By Hilary Mare
NEW Minister of Mines and Energy, Tom Alweendo, has laid down his envisaged goals if the mining and energy sectors are to continue contributing significantly to national development and growth objectives.
Speaking about the way forward with regards to the mandate of his Ministry which in recent months has been marred with controversy, Alweendo highlighted that it is one thing to be endowed with mineral wealth and it is certainly another thing to ensure that such minerals are fully and sustainably exploited to benefit the country.
“We can benefit from our mineral endowments only when we are able to attract the needed investment capital. It is the case that mining is one of the sectors where the required capital investment is so high. That being the case – the needed capital being so high – it is necessary for us to be able to tap into the global capital,” he said.
He went on elaborate that in order for Namibia to attract global capital into the mining sector, it is necessary to continue to improve competitiveness as an investment destination.
“We are competing with other jurisdictions that are tapping into the same global capital market. It is for this reason that we will continue to review our policy framework to ensure that we have the right regulatory framework that is able to attract the necessary investment capital,” he added.
The 2017 Fraser Institute annual mining survey placed Namibia 54th – from 53 in the previous survey – out of 91 jurisdictions.
“While surveys like the Fraser Institute are not necessarily sacrosanct, they are useful indicators of what might need to be reviewed. It is good to note that a process has been underway to review our mining legal and regulatory framework. We need to speed up the review process to ensure that our legal and regulatory frameworks do not become a disincentive in attracting the needed capital”.
With regards to energy, Alweendo reiterated that knowing that Namibia generates only 40 percent of current demand, this is not a tenable situation and government needs to do more, and rather quickly, to increase generation capacity.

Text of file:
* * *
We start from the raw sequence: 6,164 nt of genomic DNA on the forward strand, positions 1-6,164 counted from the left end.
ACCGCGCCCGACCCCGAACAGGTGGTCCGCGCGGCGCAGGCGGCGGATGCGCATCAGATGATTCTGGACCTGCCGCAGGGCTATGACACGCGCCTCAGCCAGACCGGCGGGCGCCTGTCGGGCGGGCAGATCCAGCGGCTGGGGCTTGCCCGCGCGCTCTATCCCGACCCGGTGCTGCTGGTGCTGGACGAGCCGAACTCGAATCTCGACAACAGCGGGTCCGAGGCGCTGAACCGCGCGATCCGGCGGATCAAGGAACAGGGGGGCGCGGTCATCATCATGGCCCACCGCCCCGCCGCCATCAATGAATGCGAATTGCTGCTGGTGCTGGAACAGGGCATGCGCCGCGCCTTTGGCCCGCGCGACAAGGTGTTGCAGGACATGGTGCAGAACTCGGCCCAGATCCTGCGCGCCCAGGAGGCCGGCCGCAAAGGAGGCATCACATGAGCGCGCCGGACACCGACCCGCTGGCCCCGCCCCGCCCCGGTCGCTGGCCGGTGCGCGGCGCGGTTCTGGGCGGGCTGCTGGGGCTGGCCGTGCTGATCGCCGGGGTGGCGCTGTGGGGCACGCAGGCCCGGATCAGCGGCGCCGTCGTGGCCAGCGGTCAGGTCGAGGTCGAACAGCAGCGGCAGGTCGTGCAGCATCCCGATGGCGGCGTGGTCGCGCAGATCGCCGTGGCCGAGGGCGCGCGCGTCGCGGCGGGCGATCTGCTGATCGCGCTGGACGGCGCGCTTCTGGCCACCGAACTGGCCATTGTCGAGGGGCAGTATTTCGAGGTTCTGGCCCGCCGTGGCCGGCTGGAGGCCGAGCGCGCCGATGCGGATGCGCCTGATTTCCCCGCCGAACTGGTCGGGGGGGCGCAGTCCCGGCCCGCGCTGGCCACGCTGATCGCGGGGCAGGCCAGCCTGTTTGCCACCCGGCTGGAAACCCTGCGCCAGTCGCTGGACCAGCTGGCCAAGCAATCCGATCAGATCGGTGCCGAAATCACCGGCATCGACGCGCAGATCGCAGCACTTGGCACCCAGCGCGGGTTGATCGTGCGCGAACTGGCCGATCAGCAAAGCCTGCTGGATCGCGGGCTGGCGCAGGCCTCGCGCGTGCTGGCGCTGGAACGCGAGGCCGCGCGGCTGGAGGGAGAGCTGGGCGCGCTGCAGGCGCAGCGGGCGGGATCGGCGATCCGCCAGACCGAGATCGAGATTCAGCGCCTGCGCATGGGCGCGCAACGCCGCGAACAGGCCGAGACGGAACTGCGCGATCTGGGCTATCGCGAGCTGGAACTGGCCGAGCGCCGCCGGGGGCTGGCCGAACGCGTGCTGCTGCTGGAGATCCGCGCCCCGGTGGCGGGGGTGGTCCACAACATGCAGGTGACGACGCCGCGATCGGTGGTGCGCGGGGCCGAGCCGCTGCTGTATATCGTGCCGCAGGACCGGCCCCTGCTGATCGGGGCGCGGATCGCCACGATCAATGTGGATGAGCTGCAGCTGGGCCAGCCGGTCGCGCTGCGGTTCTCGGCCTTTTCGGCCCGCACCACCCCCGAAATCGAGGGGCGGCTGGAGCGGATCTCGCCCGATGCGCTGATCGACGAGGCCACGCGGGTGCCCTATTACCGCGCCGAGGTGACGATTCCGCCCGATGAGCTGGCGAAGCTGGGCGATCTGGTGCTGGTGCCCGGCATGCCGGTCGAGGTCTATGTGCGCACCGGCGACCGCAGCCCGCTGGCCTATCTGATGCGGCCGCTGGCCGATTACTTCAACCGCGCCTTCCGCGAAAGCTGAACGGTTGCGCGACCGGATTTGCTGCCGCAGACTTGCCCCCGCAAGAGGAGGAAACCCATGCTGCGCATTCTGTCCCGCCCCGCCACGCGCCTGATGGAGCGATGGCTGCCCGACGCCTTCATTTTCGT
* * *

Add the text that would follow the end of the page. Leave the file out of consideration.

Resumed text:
“In my engagement with the relevant stakeholders, the message I got is that we need to do more in embracing private sector capital investment in the generation of electricity. There is also an urgent need to look at the electricity market structure,” stated the Minister.
Address industry perceptions, he added that an area that needed increased attention is that of good governance when it comes to the management of mineral resources.
“There is a growing public perception that suggests that we are not managing our mineral resources in a transparent manner; it is believed that mineral licenses are managed in a corrupt manner. Corruption or the perception thereof cannot and should not be tolerated by all of us. It is something that can be eradicated only when all of us decide not to accept it”.
He went on to say: “One sure way of fighting corruption is to be more transparent in what we do. It is our commitment to make sure that all our processes and procedures are transparent and that they are publicly available. The public must know why they need to apply for mineral licenses; they must know how to apply and what information is required; they must know what criteria do we use in granting or declining an application for a mineral license; they must know what is expected of them once a license is granted to them; throughout the process they must know when to expect feedback on their applications. If and when we do all these, I am certain that we would have addressed the public’s concerns about corruption in with mineral licensing processes”.
Confidente. Lifting the Lid. Copyright © 2015